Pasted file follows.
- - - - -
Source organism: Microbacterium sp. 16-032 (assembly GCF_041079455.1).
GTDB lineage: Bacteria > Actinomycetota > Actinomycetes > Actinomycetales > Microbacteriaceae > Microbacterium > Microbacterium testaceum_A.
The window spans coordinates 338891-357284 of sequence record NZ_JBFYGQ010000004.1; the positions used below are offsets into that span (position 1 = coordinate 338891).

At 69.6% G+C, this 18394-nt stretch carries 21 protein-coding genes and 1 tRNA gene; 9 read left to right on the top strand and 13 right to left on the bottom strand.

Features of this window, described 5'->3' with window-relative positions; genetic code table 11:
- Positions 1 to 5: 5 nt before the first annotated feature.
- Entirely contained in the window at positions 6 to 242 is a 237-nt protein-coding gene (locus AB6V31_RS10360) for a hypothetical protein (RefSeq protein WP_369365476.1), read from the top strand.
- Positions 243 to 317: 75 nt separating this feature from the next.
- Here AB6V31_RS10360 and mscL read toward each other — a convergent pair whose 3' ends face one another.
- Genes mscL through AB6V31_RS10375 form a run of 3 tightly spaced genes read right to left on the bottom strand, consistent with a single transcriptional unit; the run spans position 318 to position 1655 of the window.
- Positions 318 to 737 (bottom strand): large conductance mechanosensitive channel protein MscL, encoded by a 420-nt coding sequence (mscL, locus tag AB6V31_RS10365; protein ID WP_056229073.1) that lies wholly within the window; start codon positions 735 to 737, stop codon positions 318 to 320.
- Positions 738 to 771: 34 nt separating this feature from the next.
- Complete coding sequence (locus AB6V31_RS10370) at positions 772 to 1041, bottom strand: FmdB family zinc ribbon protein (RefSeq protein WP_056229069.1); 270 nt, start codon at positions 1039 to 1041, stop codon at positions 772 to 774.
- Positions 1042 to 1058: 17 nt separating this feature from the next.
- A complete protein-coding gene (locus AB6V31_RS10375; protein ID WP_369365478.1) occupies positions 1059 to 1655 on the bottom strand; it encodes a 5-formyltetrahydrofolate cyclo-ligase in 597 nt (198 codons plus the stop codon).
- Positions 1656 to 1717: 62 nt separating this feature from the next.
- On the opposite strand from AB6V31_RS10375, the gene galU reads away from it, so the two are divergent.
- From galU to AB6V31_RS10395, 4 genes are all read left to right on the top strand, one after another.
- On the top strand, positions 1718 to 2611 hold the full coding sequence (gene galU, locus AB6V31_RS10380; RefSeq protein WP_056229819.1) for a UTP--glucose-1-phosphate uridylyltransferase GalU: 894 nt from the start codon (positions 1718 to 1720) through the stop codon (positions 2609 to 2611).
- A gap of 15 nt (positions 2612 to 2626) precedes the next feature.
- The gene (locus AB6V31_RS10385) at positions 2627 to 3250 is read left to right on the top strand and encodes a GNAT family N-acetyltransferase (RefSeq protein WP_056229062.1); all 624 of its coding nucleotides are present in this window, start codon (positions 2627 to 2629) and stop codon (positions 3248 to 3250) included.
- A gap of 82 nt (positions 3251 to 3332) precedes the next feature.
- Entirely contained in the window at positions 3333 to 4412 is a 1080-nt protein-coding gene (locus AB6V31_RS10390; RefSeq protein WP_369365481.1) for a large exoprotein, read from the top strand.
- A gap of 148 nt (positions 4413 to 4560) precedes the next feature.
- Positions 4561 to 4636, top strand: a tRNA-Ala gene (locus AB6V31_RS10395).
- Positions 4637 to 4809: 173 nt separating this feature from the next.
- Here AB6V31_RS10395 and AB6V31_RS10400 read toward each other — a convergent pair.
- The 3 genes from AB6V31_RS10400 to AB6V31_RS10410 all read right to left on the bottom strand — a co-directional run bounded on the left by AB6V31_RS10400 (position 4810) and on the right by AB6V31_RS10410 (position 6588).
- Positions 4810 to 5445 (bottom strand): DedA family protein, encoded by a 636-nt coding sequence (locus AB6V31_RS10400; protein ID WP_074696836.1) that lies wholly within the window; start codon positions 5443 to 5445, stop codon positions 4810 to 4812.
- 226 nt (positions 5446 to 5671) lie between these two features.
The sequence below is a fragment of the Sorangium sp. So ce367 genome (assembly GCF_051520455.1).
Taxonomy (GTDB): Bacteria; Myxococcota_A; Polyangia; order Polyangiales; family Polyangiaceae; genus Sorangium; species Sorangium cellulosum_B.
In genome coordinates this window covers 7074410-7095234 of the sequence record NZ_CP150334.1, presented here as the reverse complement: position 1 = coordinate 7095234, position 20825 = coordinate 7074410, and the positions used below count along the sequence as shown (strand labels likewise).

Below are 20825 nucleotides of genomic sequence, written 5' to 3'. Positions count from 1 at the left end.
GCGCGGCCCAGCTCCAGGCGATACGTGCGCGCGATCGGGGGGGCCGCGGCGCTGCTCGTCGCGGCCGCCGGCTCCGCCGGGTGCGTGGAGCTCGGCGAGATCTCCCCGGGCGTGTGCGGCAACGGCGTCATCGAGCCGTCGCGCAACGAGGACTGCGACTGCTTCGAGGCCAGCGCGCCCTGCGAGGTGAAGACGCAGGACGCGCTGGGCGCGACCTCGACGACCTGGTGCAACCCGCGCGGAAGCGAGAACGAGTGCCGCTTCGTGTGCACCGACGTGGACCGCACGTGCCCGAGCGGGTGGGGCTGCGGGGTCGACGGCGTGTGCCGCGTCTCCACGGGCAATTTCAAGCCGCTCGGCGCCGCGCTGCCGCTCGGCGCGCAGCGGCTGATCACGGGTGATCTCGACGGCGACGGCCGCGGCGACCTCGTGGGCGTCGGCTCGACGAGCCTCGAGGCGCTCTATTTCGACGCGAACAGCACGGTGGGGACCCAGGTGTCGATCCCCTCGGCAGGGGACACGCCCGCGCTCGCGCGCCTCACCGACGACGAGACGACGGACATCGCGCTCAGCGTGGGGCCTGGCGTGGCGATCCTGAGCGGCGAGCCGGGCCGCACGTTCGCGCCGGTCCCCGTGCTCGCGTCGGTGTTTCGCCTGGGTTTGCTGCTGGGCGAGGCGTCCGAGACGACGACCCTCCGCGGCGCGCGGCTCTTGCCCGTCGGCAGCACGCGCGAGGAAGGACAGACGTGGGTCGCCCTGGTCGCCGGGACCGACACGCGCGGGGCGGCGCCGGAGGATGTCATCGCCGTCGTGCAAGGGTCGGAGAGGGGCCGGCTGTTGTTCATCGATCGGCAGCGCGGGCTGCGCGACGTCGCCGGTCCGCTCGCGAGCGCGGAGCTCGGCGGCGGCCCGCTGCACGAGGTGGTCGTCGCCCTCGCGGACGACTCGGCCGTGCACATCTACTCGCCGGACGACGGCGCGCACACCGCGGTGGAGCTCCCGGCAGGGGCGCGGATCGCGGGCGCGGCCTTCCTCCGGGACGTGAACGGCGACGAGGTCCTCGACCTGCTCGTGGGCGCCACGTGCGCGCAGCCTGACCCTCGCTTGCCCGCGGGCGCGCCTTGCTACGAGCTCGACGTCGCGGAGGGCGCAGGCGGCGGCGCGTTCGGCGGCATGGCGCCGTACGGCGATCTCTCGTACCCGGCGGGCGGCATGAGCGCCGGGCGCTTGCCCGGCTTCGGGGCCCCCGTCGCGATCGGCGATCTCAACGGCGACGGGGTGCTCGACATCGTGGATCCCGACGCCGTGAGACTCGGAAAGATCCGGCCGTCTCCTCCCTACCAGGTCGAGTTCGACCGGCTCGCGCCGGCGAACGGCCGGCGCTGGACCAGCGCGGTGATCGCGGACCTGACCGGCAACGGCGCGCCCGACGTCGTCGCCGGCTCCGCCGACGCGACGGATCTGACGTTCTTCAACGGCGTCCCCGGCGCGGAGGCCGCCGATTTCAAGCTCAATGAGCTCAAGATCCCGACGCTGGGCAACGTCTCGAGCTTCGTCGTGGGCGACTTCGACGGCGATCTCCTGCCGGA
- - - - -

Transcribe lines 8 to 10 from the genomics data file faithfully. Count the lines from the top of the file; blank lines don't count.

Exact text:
- Positions 243 to 317: 75 nt separating this feature from the next.
- Here AB6V31_RS10360 and mscL read toward each other — a convergent pair whose 3' ends face one another.
- Genes mscL through AB6V31_RS10375 form a run of 3 tightly spaced genes read right to left on the bottom strand, consistent with a single transcriptional unit; the run spans position 318 to position 1655 of the window.